- A rash, diarrhoea, vomiting and unsettledness.
- Gut discomfort and disturbance.
- Some drugs change the odour and taste of breast milk to the point where the baby may refuse to feed.
Occasionally it is necessary for lactating mothers to express and discard their breast milk for a short period of time. This can happen when a breastfeeding mother has no other choice but to take a medication which is contra-indicated. Regular expression and breast emptying will help to maintain breast milk supply so that breastfeeds can resume as soon as possible.
Not All Drugs are the Same
It’s important to remember that not all medications are limited to those which can be bought at the pharmacy or supermarket. Herbal preparations, vitamin and mineral supplements and “natural remedies” need to be assessed as safe and suitable during periods of lactation. Combination products can be particularly risky as it can be difficult to identify exact concentrations of individual compounds.
Other substances can contain potentially harmful chemicals which pose a risk to a breastfed baby. These include:
3. Marijuana and other illicit drugs
1. Alcohol is best avoided by breastfeeding mothers. The concentration of alcohol in a mother’s breast milk closely matches her
blood alcohol level. This is also dependent on a mother’s physical size, the volume she has had to drink and the type of alcohol ingested. The current recommendation is that for every standard drink, the baby should not be offered a breastfeed for 2-3 hours. Choose low alcohol alternatives, limit the number of alcoholic drinks you plan to have and alternate each alcoholic drink with mineral or soda water.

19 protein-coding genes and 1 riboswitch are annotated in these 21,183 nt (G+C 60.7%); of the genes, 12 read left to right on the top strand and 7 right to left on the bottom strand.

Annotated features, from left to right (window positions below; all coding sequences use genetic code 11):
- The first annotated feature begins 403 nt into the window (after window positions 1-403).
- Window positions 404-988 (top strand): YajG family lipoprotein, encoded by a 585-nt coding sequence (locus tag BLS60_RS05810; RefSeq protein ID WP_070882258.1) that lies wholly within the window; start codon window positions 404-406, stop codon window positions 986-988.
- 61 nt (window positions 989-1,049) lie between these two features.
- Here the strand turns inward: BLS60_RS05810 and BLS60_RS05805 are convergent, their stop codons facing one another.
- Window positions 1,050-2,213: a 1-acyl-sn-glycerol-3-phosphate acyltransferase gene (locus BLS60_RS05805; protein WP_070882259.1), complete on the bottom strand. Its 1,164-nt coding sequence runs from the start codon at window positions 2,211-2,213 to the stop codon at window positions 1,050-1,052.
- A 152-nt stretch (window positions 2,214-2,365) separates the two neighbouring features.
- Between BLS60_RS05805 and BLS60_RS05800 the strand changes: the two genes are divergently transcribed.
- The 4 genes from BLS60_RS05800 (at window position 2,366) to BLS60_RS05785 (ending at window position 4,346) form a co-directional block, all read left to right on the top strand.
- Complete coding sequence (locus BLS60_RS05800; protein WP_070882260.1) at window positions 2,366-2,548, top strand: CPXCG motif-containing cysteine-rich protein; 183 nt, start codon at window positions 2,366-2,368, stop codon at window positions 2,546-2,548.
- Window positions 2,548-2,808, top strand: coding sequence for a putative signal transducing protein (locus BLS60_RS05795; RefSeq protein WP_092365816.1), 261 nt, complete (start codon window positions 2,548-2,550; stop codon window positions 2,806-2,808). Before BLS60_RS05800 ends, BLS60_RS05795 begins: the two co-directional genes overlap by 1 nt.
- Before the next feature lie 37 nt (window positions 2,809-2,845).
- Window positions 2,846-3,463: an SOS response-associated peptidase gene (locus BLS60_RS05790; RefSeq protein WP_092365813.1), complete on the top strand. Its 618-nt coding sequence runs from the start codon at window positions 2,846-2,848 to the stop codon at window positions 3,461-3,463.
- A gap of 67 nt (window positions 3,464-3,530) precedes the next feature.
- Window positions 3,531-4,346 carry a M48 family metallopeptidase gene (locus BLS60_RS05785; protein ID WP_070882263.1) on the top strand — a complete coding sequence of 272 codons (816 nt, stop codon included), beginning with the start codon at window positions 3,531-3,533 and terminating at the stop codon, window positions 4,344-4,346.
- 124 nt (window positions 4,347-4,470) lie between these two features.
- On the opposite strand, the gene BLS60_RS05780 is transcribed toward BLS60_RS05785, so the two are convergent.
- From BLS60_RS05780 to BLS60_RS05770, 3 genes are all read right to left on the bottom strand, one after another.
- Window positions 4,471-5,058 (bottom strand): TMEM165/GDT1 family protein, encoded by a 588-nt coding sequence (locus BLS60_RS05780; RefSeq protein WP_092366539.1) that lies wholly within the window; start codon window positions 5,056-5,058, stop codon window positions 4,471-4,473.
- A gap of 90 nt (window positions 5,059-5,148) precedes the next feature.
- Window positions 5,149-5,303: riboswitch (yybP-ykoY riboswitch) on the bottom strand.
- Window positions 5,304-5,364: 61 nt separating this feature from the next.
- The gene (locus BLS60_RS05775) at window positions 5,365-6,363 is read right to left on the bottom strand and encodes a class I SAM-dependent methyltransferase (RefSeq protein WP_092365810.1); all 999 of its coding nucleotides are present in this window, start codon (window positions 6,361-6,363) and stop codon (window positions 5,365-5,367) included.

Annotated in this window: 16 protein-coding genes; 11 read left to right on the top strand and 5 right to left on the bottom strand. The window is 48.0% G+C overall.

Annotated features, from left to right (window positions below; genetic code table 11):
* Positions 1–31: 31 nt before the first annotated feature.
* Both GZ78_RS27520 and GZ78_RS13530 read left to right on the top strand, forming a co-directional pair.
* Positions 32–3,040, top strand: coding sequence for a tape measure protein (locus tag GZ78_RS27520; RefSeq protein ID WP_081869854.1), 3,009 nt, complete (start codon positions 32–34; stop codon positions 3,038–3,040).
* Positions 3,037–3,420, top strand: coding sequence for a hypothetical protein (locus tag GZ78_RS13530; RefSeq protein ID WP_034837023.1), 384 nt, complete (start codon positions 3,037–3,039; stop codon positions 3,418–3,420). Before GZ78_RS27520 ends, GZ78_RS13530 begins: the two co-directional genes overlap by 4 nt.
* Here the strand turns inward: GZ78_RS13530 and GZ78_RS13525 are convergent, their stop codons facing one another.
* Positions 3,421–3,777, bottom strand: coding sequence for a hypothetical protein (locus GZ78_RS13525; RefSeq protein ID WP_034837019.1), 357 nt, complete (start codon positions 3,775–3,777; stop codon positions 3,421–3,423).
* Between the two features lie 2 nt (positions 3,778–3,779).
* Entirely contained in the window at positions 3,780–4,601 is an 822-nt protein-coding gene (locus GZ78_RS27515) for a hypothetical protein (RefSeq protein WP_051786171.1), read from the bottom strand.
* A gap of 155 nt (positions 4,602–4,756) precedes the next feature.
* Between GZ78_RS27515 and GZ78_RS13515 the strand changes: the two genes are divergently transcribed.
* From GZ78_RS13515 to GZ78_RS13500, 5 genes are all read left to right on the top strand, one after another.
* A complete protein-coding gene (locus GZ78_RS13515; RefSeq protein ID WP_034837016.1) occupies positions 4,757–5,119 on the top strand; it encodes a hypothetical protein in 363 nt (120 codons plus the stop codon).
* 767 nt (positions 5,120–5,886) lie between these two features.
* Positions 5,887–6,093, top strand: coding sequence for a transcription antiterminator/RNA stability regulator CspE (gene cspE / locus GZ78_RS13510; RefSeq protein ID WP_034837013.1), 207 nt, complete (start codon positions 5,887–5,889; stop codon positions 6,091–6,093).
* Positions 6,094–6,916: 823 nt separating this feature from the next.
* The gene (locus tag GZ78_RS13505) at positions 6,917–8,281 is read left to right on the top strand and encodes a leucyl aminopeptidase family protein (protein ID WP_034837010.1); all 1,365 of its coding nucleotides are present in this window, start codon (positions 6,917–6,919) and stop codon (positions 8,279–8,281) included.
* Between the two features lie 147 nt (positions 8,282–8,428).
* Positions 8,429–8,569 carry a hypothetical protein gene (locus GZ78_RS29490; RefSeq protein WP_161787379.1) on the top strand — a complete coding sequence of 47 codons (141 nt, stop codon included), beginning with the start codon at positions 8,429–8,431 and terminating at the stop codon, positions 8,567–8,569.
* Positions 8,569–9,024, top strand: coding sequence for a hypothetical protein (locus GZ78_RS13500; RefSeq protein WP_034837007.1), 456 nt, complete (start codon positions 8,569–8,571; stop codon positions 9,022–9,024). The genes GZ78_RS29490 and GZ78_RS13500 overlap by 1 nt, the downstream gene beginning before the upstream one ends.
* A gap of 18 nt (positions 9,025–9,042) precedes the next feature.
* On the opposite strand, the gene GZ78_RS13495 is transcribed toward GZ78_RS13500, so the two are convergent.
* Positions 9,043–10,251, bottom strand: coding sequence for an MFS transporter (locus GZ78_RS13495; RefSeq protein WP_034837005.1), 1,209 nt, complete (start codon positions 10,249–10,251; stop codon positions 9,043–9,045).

2. Cigarettes contain a toxic combination of chemicals which pass readily into breast milk. Babies of mothers who smoke cigarettes are more at risk of SIDS, upper respiratory tract infections, gastro-intestinal illnesses and asthma. Cigarettes also lower the volume of breast milk produced.
3. Depending on the type of illicit drug used, babies are impacted via breast milk. Side effects can be sleepiness and poor feeding, and dependency for both the mother and her baby if the drug use continues.
4. Caffeine is present in tea, coffee, cola and some sweets. The general recommendation for breastfeeding mothers is to not exceed more than 3 cups of coffee per day. Excess caffeine can reduce the concentration of iron in breast milk as well.
Where to Get Advice
- Your General Practitioner. Most have on-line access to up to date medication and prescribing information such as MIMS.
- A Pharmacist.
- Your local public hospital’s pharmacy department. Most Australian states have a Medication Helpline service with a free call number. Check your local telephone directory for access information.
- “National Prescribing Service”: http://www.nps.org.au/consumers/ask_an_expert/contact_a_health_professional/medicines_line .
- Australian Breastfeeding Association
- The Pharmacy Guild of Australia
- The Royal Women’s Hospital Melbourne
Last Published* December, 2022
*Please note that the published date may not be the same as the date that the content was created and that information above may have changed since.